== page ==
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ISO Stories about the Future of Voluntary Repatriation, Restitution, and Reparations 

Category: Center for the Future Of Museums Blog
Photo by Peter Pryharski on Unsplash
Photo by Peter Pryharski on Unsplash

From the digital desk of Elizabeth Merritt, Vice President, Strategic Foresight and Founding Director, Center for the Future of Museums:

Museum people are natural storytellers, attuned to making sense of the world through words, images, and objects. This makes it a joy to teach foresight in our sector: Museum people “get” why it is so important and powerful to create narratives about potential futures. These stories can provide hope or inspiration, and in some cases even solutions to challenges that stand in the way of creating the future we want to be true.

Now I’m in search of stories to provide hope, inspiration, and solutions for the next phase of museums’ relations with descendants of communities deeply entwined with, and often harmed by, museum practice. (This project is framed around four specific descendant groups: people harmed by violence and theft in the Nazi era; communities in sub-Saharan Africa; Indigenous Peoples of the Pacific and the Americas; and descendants of people who were enslaved in what is now the USA.)

Can stories, mere words on digital paper, have power over such a big issue? Yes, they can, both by providing a compelling motive to move forward and by defusing fears about change. Often our anxiety leads us to focus too much on threats, and not enough on the ways in which change can make things better. As I noted in the report that launched this project, The Next Horizon of Museum Practice: Voluntary Repatriation, Restitution, and Reparations, some people worried in the early 1990s that the passage of the Native American Graves Protection and Repatriation Act (NAGPRA) would “empty museums” of all their collections. Drawing on my experience working in a museum at that time, I wrote:

“If I could go back in time into those [uncomfortable meetings] bearing stories from 2023, I think I could have allayed the fears of many of my colleagues by telling them how things turned out: how museums and Indigenous communities had built deep relationships that enabled museums to tell stories that are richer, deeper, and more authentic. How museums and tribes had begun acting as joint stewards of cultural heritage, strengthening their cautiously built relationships through small, cumulative acts of trust, respect, and generosity.”

What stories might we import from the future to inspire museums in the next phase of their evolution? Here are some “story seeds” waiting to germinate, suggested by members of the working group advising CFM on this project:

  • A profile of museum staff in the future, recruited and trained to support values-based reparative practice: natural diplomats, able to mediate between museums, descendant communities, and national governments; people who represent descendant communities, embedding their values and concerns into museum practice.
  • Case studies of museums that have, in the future, helped rebuild traditional communities of artistic practice: by giving back knowledge, or helping contemporary communities rediscover skills and rebuild expertise in producing art and cultural artifacts.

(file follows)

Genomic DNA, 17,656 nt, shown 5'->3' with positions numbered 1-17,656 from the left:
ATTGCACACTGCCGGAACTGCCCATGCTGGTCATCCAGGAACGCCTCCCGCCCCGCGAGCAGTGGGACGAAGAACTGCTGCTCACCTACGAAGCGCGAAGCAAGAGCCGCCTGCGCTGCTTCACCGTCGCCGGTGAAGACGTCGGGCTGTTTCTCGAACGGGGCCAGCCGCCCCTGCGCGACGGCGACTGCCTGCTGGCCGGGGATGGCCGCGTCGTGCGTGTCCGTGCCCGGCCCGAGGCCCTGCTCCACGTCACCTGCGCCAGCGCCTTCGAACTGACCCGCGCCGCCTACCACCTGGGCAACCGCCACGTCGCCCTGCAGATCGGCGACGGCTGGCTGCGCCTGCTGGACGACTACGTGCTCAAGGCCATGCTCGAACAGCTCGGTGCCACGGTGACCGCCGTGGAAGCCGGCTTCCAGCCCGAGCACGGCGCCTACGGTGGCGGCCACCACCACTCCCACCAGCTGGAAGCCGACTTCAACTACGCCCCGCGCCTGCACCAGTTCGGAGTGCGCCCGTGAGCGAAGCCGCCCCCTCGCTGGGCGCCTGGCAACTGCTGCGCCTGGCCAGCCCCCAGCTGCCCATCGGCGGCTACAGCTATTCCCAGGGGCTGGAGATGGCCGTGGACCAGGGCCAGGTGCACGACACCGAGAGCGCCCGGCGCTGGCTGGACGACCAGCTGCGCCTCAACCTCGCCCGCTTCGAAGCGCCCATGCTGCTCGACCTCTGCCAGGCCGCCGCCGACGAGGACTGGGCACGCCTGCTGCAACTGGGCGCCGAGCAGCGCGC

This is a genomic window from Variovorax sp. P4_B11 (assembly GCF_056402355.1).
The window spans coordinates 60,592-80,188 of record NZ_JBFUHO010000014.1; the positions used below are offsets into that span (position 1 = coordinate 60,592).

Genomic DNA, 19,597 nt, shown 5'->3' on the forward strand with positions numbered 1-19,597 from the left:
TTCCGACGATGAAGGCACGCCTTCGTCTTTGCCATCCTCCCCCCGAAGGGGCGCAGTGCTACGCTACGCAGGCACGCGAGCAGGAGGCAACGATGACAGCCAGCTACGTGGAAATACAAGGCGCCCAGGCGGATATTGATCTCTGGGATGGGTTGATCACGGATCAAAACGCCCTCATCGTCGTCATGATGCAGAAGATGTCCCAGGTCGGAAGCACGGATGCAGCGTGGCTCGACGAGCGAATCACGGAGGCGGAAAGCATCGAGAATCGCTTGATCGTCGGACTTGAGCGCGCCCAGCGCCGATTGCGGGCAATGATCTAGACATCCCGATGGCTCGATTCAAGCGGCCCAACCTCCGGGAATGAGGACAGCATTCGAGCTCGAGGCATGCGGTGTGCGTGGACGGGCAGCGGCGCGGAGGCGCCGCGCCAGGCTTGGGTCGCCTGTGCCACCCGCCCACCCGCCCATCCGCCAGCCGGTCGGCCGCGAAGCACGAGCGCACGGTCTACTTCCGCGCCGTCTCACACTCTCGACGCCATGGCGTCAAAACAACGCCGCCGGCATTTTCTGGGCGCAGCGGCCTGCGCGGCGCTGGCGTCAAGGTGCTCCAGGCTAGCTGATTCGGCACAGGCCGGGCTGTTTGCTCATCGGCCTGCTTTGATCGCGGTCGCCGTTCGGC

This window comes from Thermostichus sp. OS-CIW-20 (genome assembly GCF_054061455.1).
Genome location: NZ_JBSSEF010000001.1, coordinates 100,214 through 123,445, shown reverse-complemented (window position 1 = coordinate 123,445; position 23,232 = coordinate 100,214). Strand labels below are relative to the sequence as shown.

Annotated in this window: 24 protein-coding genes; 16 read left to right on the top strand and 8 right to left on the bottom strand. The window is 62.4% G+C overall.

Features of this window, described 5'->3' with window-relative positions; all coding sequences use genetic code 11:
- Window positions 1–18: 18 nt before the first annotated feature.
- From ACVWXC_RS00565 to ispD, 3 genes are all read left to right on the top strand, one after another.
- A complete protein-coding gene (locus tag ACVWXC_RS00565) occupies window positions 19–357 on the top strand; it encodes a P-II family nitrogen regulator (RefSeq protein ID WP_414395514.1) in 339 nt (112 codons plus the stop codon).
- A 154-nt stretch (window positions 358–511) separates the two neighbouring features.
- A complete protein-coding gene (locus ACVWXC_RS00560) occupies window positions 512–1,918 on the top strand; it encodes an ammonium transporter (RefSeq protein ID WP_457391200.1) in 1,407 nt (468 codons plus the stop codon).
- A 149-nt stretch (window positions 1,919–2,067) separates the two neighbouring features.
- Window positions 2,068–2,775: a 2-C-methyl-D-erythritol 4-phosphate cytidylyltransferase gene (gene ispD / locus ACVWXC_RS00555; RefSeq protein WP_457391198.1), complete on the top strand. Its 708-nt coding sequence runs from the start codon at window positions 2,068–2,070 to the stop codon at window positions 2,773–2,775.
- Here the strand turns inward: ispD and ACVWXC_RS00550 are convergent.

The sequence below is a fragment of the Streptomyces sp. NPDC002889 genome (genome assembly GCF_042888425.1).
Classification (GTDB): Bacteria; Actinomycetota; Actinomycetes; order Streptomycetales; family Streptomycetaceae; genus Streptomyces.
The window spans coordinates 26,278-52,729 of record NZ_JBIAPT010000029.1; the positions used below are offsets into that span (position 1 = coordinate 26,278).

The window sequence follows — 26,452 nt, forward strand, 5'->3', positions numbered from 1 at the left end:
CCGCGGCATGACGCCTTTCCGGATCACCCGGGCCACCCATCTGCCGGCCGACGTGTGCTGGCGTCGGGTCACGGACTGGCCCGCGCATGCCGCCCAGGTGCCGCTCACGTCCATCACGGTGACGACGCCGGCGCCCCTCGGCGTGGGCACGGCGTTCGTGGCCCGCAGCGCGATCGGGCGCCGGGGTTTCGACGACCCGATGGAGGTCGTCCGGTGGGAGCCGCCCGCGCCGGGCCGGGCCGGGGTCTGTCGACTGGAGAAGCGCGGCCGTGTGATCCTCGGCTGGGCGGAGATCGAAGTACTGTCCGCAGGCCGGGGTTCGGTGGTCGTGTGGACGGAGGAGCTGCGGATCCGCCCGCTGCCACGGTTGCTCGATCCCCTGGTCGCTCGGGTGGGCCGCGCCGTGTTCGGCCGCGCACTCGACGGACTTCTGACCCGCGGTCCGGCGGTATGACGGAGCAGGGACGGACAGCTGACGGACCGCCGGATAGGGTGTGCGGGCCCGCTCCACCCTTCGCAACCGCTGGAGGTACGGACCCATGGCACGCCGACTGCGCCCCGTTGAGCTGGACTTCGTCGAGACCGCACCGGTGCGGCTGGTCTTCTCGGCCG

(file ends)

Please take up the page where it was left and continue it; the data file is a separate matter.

• A history of how museums have pivoted from extractive to generative practice: set in some future date, looking back at how museums have reversed the flow of wealth, power, and authority—from extracting resources from descendant communities to giving back to them, helping to build vibrant economies and supporting the creation and care of material and intangible culture.
  • A forecast regarding the future of provenance: projecting how technologies like blockchain might enable creators in descendant communities to register and track material they create, from the time of inception, and to benefit financially from future sales.

How Can You Help?

Use the form embedded at the end of this post to:

    • Suggest a potential author who can offer a wise perspective on the topic of descendant relations, ideally someone working on the front lines of repatriation, restitution, and reparations.
    • If that description fits you, submit your own name for consideration!

“Stories” can take many forms. For this project, they may include:

  • Formal papers written in an academic style, extrapolating from current trends and events, making the case for why a preferred future is likely or possible.
  • Opinion pieces, from museum people or members of descendant communities, laying forth visions of how things could and should be.
  • Speculative fiction immersing readers in the sights, sounds, and other daily realities of a specific future. (For examples of speculative fiction grounded in the museum sector, revisit stories from CFM’s Future Fiction Challenge exploring P-12 education.)

Some logistic details:

  • Proposals for essays are due Feb 16.
  • Nominations regarding other authors should be submitted as soon as possible (and in any case, no later than Feb 16).
  • These are intended to be short pieces, between 2,000 to 4,000 words, though we are open to proposals for longer texts.
  • In the interest of equity and fairness, we will pay authors for their work (details to be worked out based on parameters of a given piece.)
  • Each author will be paired with one or two members of the Working Group advising CFM on this project, who will act as a sounding board and offer commentary on early drafts.
  • The resulting collection of papers will be released digitally by AAM in 2024.

Use the form below to nominate potential authors or pitch ideas for pieces you would like to write for this collection.


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